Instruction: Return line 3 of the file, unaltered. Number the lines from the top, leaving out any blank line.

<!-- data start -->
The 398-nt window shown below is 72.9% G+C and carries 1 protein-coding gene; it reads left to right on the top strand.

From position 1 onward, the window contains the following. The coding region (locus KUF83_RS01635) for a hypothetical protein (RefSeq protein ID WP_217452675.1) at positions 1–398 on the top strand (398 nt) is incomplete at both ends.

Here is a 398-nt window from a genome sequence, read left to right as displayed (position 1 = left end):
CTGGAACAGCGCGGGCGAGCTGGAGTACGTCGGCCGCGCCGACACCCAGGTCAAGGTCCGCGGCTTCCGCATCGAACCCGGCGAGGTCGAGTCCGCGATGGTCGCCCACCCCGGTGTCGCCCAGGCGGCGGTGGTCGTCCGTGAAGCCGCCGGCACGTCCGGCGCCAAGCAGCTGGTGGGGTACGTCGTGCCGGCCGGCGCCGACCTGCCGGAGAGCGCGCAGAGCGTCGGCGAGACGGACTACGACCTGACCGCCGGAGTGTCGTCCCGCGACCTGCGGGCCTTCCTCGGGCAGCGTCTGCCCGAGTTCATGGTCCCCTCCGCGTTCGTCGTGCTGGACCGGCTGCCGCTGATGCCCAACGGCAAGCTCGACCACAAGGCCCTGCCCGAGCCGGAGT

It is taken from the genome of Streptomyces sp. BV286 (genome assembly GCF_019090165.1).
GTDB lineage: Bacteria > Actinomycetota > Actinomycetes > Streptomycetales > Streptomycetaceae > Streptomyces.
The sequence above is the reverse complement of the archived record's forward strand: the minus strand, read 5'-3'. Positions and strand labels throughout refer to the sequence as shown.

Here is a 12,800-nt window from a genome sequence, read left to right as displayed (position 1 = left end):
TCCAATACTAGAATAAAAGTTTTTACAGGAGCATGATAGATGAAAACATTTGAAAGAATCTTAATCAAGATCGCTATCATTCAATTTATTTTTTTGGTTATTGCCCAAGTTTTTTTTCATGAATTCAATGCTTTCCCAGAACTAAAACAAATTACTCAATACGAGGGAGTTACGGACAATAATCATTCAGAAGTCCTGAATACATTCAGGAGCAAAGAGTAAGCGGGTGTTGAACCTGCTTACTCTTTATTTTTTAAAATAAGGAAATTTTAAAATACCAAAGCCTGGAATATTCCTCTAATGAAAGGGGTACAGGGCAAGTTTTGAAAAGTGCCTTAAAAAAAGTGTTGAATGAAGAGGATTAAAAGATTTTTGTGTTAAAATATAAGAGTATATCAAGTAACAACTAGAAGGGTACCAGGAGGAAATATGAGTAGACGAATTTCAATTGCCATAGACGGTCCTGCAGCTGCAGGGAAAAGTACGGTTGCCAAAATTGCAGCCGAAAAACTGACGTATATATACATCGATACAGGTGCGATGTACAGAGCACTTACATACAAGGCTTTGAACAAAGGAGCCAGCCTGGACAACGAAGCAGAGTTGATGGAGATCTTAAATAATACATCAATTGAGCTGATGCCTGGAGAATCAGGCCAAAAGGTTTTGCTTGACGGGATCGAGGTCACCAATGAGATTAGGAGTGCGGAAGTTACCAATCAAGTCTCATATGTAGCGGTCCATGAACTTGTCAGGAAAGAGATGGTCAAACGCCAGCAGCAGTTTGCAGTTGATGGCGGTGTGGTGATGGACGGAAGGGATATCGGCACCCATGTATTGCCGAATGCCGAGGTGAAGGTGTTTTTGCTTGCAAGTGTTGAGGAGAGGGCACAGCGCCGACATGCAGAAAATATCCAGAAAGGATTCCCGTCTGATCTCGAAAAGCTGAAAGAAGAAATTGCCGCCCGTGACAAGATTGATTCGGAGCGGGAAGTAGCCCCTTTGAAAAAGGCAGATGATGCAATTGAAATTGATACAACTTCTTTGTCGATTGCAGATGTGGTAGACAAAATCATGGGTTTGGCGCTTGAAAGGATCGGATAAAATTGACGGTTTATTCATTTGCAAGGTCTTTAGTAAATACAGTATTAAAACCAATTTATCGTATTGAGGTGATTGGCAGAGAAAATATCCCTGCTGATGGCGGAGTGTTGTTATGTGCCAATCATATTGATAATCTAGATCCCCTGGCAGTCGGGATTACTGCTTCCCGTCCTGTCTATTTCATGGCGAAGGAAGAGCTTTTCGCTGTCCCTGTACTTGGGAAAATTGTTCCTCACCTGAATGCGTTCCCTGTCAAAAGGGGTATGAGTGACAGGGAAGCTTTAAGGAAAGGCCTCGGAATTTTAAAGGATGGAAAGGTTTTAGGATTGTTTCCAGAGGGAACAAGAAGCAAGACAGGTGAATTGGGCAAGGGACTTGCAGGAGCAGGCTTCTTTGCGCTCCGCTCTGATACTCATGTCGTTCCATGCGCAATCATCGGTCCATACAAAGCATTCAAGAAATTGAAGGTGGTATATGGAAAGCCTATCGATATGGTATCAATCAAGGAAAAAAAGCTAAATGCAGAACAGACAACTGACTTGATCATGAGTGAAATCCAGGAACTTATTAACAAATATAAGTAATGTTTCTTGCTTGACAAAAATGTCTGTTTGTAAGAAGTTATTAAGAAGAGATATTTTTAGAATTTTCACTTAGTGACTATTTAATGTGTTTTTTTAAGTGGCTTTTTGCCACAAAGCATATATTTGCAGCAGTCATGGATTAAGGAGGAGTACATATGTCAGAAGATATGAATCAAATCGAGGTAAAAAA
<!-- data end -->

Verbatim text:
Here is a 398-nt window from a genome sequence, read left to right as displayed (position 1 = left end):